...sales of licensed prerecorded cassettes have sharply declined over the past decade, according to the IFPI. In 1991, music cassette sales were 1.49 billion units, representing 52% of all sales worldwide. By 2000, these figures had fallen to 800.9 million and 23%. The biggest market for music cassettes is Asia, which represents 48% of all sales.
Thea BBC followed with a story (2005) proclaiming "Not long left for cassette tapes", citing
"Cassette albums have declined quite significantly since their peak in 1989 when they were selling 83 million units in the UK," Matt Phillips of the British Phonographic Industry (BPI) told BBC World Service's The Music Biz programme.
"Last year we saw that there were about 900,000 units sold. It's clear to see that cassette sales are dwindling fast."
Monday, September 11, 2006
Not surprisingly, tapes cassettes were really good at capturing lots of audio around the time they were in existance, approximatley from the 70's to the 90's. This old tape popped up just as a reminder that some of the best content that is not music may still be lying in wait somewhere, in a back room, closet or attic.
This interview with esteemed comic creator neil gaiman, was reposted on a blog by Pete Ashton. He recounts the journey from tape to mp3.
The other day Andy G and I were going through our respective pre-CD music collections and he stumbled across the Gaiman tape. I told him the story and he asked if he could borrow it. Yes, I said, but you mustn't listen to it while I'm in the room. You should digitize it and stick it online, he said, and I scoffed, but only slightly. It lurked on the kitchen table for a while and one afternoon I snatched it up and popped it in the tape deck. My main concern was about myself coming over like a spoddy little teenager who doesn't know what the hell he's talking about but it didn't seem so bad. I guess I'm far enough away from that version of me now.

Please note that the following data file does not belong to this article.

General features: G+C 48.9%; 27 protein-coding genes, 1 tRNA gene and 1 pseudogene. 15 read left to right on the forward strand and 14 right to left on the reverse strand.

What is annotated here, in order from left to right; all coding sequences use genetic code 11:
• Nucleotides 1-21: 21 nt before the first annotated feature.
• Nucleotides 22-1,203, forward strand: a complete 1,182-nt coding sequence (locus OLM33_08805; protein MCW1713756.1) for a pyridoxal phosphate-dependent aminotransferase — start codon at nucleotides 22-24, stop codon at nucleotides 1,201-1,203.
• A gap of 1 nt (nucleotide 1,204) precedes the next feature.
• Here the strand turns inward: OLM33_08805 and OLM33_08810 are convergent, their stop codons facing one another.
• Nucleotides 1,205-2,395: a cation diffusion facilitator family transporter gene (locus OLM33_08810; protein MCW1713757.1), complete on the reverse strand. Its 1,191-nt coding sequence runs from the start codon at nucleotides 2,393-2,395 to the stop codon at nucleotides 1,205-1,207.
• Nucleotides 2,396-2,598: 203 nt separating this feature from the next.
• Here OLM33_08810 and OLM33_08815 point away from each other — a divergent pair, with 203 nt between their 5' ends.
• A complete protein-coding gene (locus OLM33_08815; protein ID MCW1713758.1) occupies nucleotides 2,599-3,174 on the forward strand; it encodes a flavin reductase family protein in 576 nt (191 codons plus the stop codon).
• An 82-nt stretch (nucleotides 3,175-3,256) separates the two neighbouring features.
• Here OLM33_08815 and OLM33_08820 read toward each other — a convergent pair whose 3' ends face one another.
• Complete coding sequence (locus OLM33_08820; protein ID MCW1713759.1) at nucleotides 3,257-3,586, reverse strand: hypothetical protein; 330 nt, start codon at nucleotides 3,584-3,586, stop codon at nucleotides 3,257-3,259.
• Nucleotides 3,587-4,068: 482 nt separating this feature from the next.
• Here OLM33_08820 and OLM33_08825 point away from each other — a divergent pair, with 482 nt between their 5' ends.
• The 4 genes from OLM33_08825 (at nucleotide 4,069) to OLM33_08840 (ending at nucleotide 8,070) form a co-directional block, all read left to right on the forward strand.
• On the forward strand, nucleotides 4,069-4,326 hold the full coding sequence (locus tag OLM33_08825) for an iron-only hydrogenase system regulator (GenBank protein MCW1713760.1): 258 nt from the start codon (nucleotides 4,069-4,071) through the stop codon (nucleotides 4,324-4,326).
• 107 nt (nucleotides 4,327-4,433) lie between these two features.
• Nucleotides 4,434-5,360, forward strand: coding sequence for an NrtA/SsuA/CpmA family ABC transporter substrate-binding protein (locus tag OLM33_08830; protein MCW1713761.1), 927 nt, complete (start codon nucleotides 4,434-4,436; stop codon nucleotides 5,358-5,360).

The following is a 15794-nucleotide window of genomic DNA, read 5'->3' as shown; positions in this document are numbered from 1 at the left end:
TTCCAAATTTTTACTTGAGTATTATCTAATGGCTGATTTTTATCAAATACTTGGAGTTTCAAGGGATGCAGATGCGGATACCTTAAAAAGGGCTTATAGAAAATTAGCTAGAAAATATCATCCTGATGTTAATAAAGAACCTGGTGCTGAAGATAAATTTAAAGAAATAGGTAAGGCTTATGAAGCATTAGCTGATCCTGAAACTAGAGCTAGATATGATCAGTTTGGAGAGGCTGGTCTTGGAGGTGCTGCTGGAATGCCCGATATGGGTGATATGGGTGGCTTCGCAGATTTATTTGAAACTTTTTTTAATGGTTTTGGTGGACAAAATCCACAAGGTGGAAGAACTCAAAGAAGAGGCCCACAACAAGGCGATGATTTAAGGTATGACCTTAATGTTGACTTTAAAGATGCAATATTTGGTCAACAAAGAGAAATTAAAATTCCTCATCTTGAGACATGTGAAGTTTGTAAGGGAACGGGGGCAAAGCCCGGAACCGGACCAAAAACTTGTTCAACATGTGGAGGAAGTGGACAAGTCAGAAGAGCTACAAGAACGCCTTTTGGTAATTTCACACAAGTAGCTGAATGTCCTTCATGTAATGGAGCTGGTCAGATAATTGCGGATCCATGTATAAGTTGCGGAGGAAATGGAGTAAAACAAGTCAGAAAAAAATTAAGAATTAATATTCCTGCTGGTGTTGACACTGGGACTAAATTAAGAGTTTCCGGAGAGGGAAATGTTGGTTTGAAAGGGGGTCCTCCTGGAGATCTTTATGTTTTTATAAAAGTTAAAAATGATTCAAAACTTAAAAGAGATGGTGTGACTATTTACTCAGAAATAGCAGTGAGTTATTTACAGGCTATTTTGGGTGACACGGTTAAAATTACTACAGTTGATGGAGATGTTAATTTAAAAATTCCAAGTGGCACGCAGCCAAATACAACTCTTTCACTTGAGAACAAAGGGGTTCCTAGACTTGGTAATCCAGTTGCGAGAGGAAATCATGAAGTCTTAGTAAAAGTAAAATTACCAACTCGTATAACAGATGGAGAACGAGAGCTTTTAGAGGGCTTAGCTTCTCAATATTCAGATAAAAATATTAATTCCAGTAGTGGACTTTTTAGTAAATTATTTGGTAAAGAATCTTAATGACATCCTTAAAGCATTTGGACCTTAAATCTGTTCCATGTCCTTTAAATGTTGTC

The content was valuable and prized enough to be digitized and uploaded for free and easy public consumption .
How many tape cassette treasures are still out there, lying in wait till they can be set free with a new digital rebirth?
This is an excellent example of exactly why digital formats win out over their physical counterparts, although would a 17 yr old audio file from that year been able to survive as easily?
Sunday, September 10, 2006
del.icio.us / mycassettes /
My favorites, are publicly available, but I also save other images that are not related to my research so I needed a way to pull these out and group them all with the "Added" image set. So far this is looking very promising as a means to quickly and comprehensively gather my data and add annotations or structure into sub classes, etc all by using tags. The added bonus is that because these are links from flickr images, the site also saves a thumbnail preview of the image i am referencing.
Sunday, September 03, 2006
From the 804NoiseFest Label Expo.
which is "a two day experimental, noise, avant-garde & multi-media event held each year in Richmond", Virginia. link
The pic is from just last year Oct 2005, so it is interesting that they are still using tapes in the distribution of music at all, although there seemed to be a mix of formats at this event.
It is worthy to note the variety of labelling methods used in just this small sample of tapes. Clearly not everyone took the time to 'mark up' their tapes in ways as sophisticated as this. Some factors that may have determined the lengths people would go to label their music; availability of time/materials, creative/artisitic tendency of the individual, balance between information and aesthetics.